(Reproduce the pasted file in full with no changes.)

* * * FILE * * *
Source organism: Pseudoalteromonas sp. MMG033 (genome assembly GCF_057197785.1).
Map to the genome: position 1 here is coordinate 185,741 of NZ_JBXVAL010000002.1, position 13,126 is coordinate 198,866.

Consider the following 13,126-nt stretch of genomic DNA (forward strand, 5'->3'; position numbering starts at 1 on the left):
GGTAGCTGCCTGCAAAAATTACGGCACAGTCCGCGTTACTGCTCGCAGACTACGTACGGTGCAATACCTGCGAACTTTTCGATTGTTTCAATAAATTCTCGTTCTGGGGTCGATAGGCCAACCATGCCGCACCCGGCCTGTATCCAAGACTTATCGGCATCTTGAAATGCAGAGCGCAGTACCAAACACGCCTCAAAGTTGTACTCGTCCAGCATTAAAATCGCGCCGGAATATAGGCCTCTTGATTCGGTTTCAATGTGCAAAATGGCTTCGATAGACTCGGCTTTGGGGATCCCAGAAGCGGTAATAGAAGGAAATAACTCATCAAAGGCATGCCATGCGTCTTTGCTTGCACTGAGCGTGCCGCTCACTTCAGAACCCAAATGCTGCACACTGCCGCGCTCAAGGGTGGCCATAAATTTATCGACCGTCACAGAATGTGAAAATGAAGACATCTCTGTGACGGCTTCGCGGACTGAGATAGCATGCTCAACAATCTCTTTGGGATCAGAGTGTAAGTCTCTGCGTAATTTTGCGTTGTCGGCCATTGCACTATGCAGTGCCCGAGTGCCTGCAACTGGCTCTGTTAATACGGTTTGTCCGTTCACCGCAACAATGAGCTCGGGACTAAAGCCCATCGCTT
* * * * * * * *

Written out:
Source organism: Pseudoalteromonas sp. MMG033 (genome assembly GCF_057197785.1).
Map to the genome: position 1 here is coordinate 185,741 of NZ_JBXVAL010000002.1, position 13,126 is coordinate 198,866.

Consider the following 13,126-nt stretch of genomic DNA (forward strand, 5'->3'; position numbering starts at 1 on the left):
GGTAGCTGCCTGCAAAAATTACGGCACAGTCCGCGTTACTGCTCGCAGACTACGTACGGTGCAATACCTGCGAACTTTTCGATTGTTTCAATAAATTCTCGTTCTGGGGTCGATAGGCCAACCATGCCGCACCCGGCCTGTATCCAAGACTTATCGGCATCTTGAAATGCAGAGCGCAGTACCAAACACGCCTCAAAGTTGTACTCGTCCAGCATTAAAATCGCGCCGGAATATAGGCCTCTTGATTCGGTTTCAATGTGCAAAATGGCTTCGATAGACTCGGCTTTGGGGATCCCAGAAGCGGTAATAGAAGGAAATAACTCATCAAAGGCATGCCATGCGTCTTTGCTTGCACTGAGCGTGCCGCTCACTTCAGAACCCAAATGCTGCACACTGCCGCGCTCAAGGGTGGCCATAAATTTATCGACCGTCACAGAATGTGAAAATGAAGACATCTCTGTGACGGCTTCGCGGACTGAGATAGCATGCTCAACAATCTCTTTGGGATCAGAGTGTAAGTCTCTGCGTAATTTTGCGTTGTCGGCCATTGCACTATGCAGTGCCCGAGTGCCTGCAACTGGCTCTGTTAATACGGTTTGTCCGTTCACCGCAACAATGAGCTCGGGACTAAAGCCCATCGCTT